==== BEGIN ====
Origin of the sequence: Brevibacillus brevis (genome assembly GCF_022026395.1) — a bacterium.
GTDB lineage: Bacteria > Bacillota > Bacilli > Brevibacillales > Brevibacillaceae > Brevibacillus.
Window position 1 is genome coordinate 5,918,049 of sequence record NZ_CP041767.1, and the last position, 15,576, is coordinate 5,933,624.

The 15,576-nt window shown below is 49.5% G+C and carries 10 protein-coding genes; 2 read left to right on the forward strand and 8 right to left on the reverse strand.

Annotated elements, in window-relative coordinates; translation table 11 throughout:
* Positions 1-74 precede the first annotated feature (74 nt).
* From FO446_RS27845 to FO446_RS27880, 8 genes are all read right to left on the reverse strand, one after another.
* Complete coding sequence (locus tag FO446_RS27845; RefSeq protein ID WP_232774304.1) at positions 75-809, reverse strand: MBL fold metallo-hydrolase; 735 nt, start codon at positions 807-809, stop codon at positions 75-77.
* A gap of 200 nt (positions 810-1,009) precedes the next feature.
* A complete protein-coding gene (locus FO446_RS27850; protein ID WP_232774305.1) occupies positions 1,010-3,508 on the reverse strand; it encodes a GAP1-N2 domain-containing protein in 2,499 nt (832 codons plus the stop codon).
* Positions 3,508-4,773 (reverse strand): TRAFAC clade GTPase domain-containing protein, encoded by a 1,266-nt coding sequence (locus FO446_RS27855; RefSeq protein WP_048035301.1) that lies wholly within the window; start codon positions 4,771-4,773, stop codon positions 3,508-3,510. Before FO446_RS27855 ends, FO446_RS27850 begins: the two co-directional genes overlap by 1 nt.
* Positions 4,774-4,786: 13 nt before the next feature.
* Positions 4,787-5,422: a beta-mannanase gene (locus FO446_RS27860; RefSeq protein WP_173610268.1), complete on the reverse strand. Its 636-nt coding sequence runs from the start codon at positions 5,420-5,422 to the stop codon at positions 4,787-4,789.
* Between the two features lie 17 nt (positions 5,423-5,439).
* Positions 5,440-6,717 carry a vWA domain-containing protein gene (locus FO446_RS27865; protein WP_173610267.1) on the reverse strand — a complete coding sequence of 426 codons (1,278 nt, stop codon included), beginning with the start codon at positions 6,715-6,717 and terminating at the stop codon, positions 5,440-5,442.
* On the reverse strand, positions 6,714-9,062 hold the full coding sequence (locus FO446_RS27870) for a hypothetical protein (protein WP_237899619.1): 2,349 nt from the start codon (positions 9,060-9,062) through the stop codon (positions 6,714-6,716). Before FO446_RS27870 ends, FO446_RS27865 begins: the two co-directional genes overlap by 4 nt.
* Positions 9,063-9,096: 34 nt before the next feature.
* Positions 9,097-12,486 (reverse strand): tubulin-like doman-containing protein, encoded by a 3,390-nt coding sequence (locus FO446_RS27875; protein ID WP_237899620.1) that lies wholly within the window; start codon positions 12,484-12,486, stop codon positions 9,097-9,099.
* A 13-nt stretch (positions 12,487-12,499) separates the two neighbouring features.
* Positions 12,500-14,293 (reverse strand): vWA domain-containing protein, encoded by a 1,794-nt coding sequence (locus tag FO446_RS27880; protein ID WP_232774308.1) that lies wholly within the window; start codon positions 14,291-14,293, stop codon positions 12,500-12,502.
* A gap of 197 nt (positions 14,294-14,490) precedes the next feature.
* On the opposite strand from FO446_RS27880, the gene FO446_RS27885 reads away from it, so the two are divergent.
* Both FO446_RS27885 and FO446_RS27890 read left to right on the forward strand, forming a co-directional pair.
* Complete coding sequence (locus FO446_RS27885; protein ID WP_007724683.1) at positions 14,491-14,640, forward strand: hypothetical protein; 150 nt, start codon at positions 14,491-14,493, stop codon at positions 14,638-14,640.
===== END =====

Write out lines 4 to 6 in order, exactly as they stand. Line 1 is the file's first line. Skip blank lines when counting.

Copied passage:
The 15,576-nt window shown below is 49.5% G+C and carries 10 protein-coding genes; 2 read left to right on the forward strand and 8 right to left on the reverse strand.

Annotated elements, in window-relative coordinates; translation table 11 throughout:
* Positions 1-74 precede the first annotated feature (74 nt).